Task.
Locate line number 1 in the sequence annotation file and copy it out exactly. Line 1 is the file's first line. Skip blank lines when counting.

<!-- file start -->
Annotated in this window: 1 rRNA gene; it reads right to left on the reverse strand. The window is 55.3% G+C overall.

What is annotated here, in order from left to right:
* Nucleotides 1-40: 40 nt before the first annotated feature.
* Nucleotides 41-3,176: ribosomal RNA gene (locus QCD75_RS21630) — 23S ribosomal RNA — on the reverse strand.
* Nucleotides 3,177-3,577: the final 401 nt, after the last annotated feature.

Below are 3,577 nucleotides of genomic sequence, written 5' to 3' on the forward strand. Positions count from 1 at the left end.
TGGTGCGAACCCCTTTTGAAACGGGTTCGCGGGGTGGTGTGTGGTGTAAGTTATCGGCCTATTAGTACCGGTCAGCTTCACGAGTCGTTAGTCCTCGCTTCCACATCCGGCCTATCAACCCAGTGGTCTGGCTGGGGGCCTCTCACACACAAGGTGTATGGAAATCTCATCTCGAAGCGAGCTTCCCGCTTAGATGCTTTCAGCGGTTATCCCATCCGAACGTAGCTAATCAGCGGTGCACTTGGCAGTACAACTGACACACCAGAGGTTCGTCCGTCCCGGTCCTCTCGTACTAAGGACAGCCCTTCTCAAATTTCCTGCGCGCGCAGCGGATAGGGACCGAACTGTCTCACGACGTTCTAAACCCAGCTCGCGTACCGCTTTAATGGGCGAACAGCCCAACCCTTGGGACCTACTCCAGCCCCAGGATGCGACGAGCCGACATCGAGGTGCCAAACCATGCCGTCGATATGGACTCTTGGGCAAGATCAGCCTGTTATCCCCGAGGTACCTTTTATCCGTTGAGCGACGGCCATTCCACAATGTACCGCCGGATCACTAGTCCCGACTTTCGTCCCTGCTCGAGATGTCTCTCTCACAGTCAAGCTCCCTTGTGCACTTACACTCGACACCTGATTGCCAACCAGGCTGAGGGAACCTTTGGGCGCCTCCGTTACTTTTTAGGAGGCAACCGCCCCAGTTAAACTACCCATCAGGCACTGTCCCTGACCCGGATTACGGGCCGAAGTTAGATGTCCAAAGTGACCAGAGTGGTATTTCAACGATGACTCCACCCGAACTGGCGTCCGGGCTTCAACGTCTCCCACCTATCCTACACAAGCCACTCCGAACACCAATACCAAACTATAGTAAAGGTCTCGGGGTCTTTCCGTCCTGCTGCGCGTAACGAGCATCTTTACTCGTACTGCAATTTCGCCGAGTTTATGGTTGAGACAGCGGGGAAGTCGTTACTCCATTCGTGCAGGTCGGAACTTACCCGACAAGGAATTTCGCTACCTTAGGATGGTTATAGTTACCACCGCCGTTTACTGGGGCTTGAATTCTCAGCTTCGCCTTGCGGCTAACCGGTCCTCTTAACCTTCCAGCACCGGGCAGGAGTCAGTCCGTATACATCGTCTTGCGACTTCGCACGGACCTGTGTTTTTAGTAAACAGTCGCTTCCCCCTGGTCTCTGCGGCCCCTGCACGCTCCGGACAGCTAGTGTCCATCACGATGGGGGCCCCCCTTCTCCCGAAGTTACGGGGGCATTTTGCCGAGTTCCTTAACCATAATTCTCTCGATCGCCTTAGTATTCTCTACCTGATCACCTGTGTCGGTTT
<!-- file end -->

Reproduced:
Annotated in this window: 1 rRNA gene; it reads right to left on the reverse strand. The window is 55.3% G+C overall.